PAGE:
Two houses in a village on the Japanese coast, wall to wall. The kitchenette, tatami mats and tables are arranged as if mirroring each other. Identical doors lead outside at the back; both houses open onto a terrace, granting a view into the everyday life taking place inside.
In one house, a group of fishermen meet every day after work to cook, eat together and drink cheerful toasts; in the other, an old lady suffering from Alzheimer’s moves in and is supported by her son who works as a civil servant in the nearby city. Reluctantly supported by his 18-year-old daughter, he strives to give his mother a few final weeks by the sea. Two worlds that could not be more different: joyful celebrations on the left, evidence of an old woman’s physical and mental decline mounting up on the right as the father and granddaughter’s desperation grows.
In a brief moment of encounter between the two locations, a spark of joy spreads from one to the other, but then quickly dissipates. Rather than featuring dramatic upheavals, Kuro Tanino’s production focuses on the small dramas of everyday life. The qualified psychiatrist and director allows us to participate in his experiment and, almost incidentally, discovers the circumstances that also determine life: simple fishermen are up against the thriving officialdom of the city, traditional family values are confronted by the individualistic wishes of a younger generation.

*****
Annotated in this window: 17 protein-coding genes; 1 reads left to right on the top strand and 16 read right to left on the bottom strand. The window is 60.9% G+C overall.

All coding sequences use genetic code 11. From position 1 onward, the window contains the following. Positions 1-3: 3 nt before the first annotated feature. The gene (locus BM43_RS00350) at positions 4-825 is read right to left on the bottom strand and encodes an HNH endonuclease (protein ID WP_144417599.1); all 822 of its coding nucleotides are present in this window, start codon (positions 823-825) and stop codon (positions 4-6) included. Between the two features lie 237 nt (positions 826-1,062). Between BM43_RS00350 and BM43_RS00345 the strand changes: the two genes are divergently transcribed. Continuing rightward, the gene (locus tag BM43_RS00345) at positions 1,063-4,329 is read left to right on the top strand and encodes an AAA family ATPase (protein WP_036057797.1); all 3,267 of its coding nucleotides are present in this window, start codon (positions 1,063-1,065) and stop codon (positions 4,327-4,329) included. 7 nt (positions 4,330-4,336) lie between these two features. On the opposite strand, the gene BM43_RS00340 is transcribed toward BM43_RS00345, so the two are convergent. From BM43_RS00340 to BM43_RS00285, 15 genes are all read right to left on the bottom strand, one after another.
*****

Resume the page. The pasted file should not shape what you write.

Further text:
Whether it is the tragedy of aging and the obstacles to family cohesion or the ups and downs of friendship and community — in his hyper-realistic and detailed stage design, Tanino places the complicated and sometimes barely visible mechanisms of human coexistence centre stage. The poetic evening reveals that even profound changes often take place imperceptibly.
Kuro Tanino was born in Toyama in 1976 into a family of psychiatrists and founded his theatre company Niwa Gekidan Penino (Theatre of the Garden Penino) in 2000 whilst still a medical student. He develops and writes his own plays, most recently »Chekov?!« (2011), »The Room Nobody Knows« (2012), »Box in the Big Trunk« (2013), »Tanino to Dwarf-tachi ni yoru Kantor ni Sasageru Homage« (2015), »The Dark Master« (2003, 2006, 2016). His play »Avidya—The Dark Inn« (2015) won the 60th Kunio Kishida Drama Award. He is also the recipient of the 2016 Cultural Affairs Agency Arts Festival Excellence Award and the 2019 Toyama Prize in Arts and Culture.
(In Japanese with German and English supertitles)